With the assistance of the Provost's office, the College of Arts and Letters was able to obtain the third and fourth floors of the Auditorium building for Matrix. With the new space and a small infusion of resources, the challenge was whether the Center could move from a few episodic projects to develop a sustained research portfolio and a professional staff necessary to meet its mission. Two developments in particular signified the center's more formal institutional presence in its field and at the University: the awarding of a major National Science Foundation Digital Libraries II grant of $3.5 million in 1998 to develop a National Gallery of the Spoken Word, and the creation of a Graduate Certificate Program in Humanities Computing in the College of Arts and Letters. The NSF Digital Libraries grant positioned Matrix at the center of a community of science practitioners and a global movement toward standardized, interoperable digital repositories of humanities content, and therefore opened a new avenue of training, capacitation, exchange, and skills development for professional and student staff. It also unlocked access to NSF, which previously had rarely funded humanities-based projects. The Certificate program integrated humanities technology skills into the College's graduate training options, created a pool of skilled labor that Matrix could tap for projects, and nurtured a cadre of technology-aware graduate students with strong portfolios for an otherwise tepid job market. The program combines online course materials with hands-on workshops to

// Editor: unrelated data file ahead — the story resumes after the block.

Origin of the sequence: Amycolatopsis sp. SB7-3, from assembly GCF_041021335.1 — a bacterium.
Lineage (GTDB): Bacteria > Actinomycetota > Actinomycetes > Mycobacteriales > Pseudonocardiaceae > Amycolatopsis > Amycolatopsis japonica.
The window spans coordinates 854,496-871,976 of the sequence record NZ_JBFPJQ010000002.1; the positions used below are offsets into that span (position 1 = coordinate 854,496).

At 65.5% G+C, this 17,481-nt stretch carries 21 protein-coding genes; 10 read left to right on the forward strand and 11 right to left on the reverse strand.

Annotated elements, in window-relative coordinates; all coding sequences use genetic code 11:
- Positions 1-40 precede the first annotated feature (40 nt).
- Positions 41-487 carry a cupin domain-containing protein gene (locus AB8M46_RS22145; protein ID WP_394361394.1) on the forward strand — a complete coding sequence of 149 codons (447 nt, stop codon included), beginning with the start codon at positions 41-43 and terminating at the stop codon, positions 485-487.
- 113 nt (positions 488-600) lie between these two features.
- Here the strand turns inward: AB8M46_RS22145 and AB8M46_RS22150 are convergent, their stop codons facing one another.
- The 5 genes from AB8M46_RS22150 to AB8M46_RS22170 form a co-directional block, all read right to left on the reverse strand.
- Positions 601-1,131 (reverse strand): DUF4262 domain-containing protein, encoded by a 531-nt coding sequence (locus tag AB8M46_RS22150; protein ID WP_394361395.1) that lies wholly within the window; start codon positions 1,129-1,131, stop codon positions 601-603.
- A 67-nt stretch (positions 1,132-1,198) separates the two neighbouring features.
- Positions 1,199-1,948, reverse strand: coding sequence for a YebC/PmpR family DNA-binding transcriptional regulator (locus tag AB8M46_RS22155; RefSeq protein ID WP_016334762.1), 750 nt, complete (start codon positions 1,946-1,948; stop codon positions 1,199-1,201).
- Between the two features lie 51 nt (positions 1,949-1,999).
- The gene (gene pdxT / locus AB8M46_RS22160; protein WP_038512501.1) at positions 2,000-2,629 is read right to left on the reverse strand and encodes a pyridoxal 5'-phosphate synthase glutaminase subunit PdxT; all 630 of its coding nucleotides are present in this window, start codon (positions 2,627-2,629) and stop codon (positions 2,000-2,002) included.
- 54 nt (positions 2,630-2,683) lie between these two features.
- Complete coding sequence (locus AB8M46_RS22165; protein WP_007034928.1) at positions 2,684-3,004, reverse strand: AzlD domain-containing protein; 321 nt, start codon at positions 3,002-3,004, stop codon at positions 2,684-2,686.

capacitate College of Arts and Letters graduate students in uses, practices, and pedagogy of Internet technologies.
A flurry of grants, projects, and infusions of staff and resources followed these initial successes. Funding from the Mellon and Ford Foundations, the US State Department, and USAID has projected the Center into an international arena to work with colleagues to research crucial international development IT issues and apply the fruits of its research in countries who stand to benefit the most from the digital revolution. At the same time, the continued success of H-Net has engaged Matrix staff with leaders in digital communication throughout the world, while partnerships with the Center for Great Lakes Culture, the College of Education , the Michigan State University Museum , and the Michigan Humanities Council continue to involve us close at home.